Different approaches to measuring specific deterrence: Some examples from speeding offender management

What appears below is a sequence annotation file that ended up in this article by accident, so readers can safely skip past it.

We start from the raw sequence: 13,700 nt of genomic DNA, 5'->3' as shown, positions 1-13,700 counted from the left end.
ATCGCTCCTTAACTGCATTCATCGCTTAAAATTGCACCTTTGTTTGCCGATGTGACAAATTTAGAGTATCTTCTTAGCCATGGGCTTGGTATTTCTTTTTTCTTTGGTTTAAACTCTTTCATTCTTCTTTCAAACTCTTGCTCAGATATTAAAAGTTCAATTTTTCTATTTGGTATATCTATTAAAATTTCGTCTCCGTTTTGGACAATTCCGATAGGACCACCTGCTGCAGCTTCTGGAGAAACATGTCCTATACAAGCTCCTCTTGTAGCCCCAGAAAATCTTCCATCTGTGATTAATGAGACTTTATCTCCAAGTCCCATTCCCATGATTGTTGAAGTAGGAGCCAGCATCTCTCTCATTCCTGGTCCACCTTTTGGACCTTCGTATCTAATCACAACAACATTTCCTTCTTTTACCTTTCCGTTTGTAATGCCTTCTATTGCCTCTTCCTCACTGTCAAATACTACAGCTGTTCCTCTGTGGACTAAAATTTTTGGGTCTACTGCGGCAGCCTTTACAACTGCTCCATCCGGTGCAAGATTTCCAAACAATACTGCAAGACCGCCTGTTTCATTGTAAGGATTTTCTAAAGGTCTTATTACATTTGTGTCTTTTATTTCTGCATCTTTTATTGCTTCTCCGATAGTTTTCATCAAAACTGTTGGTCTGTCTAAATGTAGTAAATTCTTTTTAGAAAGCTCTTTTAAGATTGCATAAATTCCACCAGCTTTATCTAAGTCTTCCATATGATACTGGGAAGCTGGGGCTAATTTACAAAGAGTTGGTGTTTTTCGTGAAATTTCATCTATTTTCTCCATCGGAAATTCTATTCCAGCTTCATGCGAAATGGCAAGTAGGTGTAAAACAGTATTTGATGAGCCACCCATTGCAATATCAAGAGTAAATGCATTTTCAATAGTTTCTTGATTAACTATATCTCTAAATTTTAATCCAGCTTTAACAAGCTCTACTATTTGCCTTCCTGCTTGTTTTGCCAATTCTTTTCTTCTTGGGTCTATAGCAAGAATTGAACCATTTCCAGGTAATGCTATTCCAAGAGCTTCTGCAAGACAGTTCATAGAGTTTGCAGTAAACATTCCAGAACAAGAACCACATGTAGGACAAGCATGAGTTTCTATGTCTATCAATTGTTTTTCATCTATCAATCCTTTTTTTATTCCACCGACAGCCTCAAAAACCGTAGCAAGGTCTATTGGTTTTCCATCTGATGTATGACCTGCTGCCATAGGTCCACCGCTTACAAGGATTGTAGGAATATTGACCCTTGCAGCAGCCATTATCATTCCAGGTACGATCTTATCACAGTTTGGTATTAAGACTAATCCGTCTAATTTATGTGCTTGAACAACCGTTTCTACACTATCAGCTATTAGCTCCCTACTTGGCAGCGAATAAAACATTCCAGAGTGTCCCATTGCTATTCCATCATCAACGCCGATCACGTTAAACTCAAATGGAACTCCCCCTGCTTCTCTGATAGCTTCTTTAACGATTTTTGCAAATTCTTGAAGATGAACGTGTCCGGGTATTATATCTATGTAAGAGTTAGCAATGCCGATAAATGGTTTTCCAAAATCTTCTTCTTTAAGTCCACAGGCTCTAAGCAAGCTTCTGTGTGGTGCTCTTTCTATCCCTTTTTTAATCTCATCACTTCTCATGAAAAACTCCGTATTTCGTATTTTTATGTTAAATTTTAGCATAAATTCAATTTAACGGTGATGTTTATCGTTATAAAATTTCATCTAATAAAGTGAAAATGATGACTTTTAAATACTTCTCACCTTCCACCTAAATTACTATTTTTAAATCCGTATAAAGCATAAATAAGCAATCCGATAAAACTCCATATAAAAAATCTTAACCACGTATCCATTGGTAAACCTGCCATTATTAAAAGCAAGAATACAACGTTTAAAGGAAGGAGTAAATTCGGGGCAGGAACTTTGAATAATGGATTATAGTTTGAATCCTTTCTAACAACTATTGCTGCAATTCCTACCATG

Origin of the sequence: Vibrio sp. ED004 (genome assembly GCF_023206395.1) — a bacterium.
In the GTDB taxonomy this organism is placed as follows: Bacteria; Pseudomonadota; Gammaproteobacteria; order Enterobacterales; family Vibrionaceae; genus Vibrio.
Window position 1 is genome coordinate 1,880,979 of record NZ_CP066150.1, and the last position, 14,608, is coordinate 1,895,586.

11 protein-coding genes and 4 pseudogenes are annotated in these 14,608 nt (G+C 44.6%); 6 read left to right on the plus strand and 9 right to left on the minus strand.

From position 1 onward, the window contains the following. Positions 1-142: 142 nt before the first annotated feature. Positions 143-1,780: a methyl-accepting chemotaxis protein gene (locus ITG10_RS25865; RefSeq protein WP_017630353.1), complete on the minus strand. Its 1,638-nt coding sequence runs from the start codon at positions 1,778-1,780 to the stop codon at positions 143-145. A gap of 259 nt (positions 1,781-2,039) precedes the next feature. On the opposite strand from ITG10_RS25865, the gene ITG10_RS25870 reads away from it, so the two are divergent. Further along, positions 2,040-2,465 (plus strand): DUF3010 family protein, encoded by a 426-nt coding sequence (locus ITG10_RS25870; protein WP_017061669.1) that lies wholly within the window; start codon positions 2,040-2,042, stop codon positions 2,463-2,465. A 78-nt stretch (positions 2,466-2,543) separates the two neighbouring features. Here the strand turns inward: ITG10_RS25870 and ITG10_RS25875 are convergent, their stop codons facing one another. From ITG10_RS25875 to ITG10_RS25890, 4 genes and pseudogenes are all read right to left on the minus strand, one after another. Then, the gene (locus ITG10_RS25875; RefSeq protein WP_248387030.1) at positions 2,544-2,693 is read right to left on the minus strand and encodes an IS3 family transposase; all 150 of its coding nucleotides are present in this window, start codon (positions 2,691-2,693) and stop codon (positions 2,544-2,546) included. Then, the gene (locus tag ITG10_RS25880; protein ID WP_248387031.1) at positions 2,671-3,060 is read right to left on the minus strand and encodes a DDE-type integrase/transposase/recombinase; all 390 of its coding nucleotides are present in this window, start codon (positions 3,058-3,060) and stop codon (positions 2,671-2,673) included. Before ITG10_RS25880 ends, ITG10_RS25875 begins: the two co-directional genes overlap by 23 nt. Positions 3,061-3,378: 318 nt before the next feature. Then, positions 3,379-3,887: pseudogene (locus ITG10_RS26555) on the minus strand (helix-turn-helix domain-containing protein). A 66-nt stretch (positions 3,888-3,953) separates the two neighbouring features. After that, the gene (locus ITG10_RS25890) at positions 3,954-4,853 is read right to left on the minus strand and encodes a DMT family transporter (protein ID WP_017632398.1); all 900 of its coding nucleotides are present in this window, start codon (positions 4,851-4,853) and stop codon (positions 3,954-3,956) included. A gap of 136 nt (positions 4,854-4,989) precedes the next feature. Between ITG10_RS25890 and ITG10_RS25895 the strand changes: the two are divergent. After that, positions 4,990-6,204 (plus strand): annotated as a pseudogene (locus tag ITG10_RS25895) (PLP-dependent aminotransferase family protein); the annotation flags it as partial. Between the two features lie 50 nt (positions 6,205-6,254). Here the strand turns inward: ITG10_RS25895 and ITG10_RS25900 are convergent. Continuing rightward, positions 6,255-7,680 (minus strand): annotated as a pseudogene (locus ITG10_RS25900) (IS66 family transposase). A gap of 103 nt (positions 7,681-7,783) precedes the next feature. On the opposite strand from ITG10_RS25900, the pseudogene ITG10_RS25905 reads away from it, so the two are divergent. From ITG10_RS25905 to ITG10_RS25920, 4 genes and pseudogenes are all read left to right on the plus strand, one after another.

Traffic law enforcement sanctions can impact on road user behaviour through both general and specific deterrence mechanisms. General deterrence is typically measured in terms of community-wide changes in offending behaviour, while specific deterrence is measured by re-offence or recidivism rates. However, recidivism can be conceptualised in a number of different ways. This paper compares and contrasts different measures of recidivism within the context of managing speeding offenders with regard to absolute and marginal specific deterrent effects. As part of a larger study evaluating the effects of penalty increases in 2003 on speeding offenders in Queensland, the research team considered four definitions of recidivism across two cohorts of drivers detected for speeding prior to (2001) and after (2003) the speeding penalty changes: 1) the proportion of offenders who re-offended in the follow up period; 2) the overall frequency of re-offending in the follow up period; 3) the length of delay to re-offence among those who re-offended; and 4) the average number of re-offences during the follow up period among those who re-offended. Any reduction in speeding will have road safety benefits, however, the ways in which a ‘reduction’ is determined deserves greater methodological attention and has implications for countermeasure evaluation more generally. Overall, results suggested evidence of an absolute deterrent effect of penalty changes in that there were significant reductions in the proportion of drivers who re-offended and the overall frequency of re-offending, consistent with prediction. However, there was no evidence of a marginal specific deterrent effect among those who re-offended. Contrary to prediction, there was a significant reduction in the length of time to re-offence and no significant change in average number of offences committed. Speed camera and radar data were analysed to explore whether the changes in re-offence patterns may have been influenced by changes in speed enforcement activity. This analysis indicated that the speed enforcement operational hours increased by 43% from the pre to post-penalty change period, suggesting that the reduction in offences observed in the follow-up period was not due to an enforcement effect. Limitations regarding the use of routinely-collected data, as well as issues of exposure, enforcement levels and public education accompanying penalty changes are discussed and areas for future research are outlined.